A time to remember those who were willing to serve when our country needed them.
Travel with me today, back to World War I. It’s near the end of the war, late in the fall of 1918, in the French countryside. The Germans have tapped American phone lines and every communication of battle plans is intercepted & decoded. Command leadership is desperately trying to communicate sensitive troop movements.
Two Choctaw soldiers in the 142nd Infantry Regiment are speaking quietly in their native tongue. Colonel A. W. Bloor overhears and asks what language they are speaking. The soldiers fear they are in trouble because, back home, Choctaw children are being whipped in school for speaking their own language. Instead, Colonel Bloor asks if they know of other Choctaw soldiers in the regiment. They know of several at company headquarters, so Colonel Bloor grabs a field telephone and asks them to deliver a message in their own language. Thus, the Choctaw Telephone Squad was born.
Code Within a Code
Nineteen Choctaw soldiers from the 141st, 142nd, and 143rd Infantry Regiments were deployed along the front lines and command posts to relay vital information. Since the Choctaw language didn’t have equivalent military terms, a code within a code had to be quickly developed. Some examples of substitute terms:
- Regiment: the tribe
- First Battalion: One grain corn
- Company: Bow
- Platoon: Thong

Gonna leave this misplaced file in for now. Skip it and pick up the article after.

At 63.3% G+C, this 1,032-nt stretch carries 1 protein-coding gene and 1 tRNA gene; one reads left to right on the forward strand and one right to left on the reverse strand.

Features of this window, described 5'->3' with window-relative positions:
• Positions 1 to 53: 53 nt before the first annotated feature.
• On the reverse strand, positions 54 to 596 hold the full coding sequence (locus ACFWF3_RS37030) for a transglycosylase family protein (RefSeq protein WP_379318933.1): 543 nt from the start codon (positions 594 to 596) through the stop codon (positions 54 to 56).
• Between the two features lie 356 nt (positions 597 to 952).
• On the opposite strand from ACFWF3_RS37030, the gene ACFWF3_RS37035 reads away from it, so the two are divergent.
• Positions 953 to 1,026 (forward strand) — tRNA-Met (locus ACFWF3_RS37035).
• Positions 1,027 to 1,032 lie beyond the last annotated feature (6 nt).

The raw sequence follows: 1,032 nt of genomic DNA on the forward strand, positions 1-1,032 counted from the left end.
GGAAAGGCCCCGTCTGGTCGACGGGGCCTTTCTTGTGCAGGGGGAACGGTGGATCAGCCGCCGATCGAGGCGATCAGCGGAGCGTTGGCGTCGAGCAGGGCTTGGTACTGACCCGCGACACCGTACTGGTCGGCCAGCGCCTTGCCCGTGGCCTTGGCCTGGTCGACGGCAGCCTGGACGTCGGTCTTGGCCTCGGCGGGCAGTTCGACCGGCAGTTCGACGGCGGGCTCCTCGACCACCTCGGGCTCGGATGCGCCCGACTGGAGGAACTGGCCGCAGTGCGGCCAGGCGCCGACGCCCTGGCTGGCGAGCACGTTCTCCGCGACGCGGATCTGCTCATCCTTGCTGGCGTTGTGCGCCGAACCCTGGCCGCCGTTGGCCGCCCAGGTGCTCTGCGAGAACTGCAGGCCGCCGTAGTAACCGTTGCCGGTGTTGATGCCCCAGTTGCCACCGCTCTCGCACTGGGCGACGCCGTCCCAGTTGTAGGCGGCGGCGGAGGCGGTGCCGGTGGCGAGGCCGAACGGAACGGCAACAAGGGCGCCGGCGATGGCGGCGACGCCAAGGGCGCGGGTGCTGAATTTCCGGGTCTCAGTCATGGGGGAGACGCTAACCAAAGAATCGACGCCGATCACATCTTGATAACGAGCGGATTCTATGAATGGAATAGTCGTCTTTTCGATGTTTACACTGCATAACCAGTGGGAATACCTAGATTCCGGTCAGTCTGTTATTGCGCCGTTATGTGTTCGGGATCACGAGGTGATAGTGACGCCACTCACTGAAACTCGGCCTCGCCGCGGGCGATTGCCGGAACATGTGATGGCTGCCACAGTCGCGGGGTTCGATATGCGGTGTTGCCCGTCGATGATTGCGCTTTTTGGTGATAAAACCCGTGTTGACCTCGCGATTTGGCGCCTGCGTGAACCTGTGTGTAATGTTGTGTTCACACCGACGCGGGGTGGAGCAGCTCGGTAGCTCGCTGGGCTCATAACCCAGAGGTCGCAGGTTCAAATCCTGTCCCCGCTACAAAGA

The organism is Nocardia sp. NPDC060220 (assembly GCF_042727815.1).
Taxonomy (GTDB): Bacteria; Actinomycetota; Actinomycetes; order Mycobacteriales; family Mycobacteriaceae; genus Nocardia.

- Machine gun: Little-gun shoot-fast
- Artillery: Big gun
- Ammunition: Arrows
- Grenades: Stones
- Rations: Food
- Attack: Fight
- Patrol: Many scouts
The Germans were baffled and it gave the Americans a crucial advantage.
This experiment was so successful it was copied in World War II, Korea, and Vietnam using Choctaw, Comanche, Cherokee, Navajo and other Native American languages.
The Code Talkers Recognition Act of 2008, was signed into law by President George W. Bush on November 15, 2008. This law recognizes every Native American code talker who served in the United States military during World War I or World War II, with a Congressional Gold Medal specially designed for his tribe. The Choctaw medal depicts a soldier using a field telephone on the front, with the Choctaw seal on the back.
Medals were retained by the Smithsonian Institution, but a duplicate was awarded to each code talker in a long overdue ceremony in 2013.
The 19 original Choctaw Code Talkers were:
- Victor Brown
- James Edwards
- Otis Leader
- Solomon Louis
- Walter Veach
- Tobias Frazier
- Robert Taylor
- Jeff Nelson
- Calvin Wilson
- Mitchel Bobb
- Pete Maytubby
- Ben Carterby
- Albert Billy
- Ben Hampton
- Joseph Oklahombi
- Joe Davenport
- George Davenport
- Ben Colbert
- Noel Johnson
We owe a debt of gratitude to these men and all the brave soldiers who have protected our freedom. Yakoke! (Thank you!)
Information source: ChoctawNation.com
Please visit the website & read more about the story & differing accounts.
Thanks for remembering these wonderful men
Thanks for taking the time to read about them!
Carolyn – thanks for sharing this story. I learned so much – didn’t realize Native Americans helped in WW I in this way.
My pleasure Claudia. I think it’s fascinating!
So glad to see more recognition of our Native American forefathers remembered and honored on this Veteran’s Day. Thank you, Carolyn
I couldn’t agree more. Thanks for taking the time to read their story.
Thank you Carolyn for sharing this story and the information about the Code Talkers. A history lesson everyone should know❤️
Thanks Louise – I’m so glad you read the story. Hoping you have a fabulous Thanksgiving!
Thank you, Carolyn for your great tribute to our Veterans! Hope you and Sam are doing well. We are well and wish you and your families a Happy Thanksgiving!! Pat and Les Berryhill
Thank you for reading their story. Great to hear from you! Wishing you both health & a Happy Thanksgiving!
Carolyn & Sam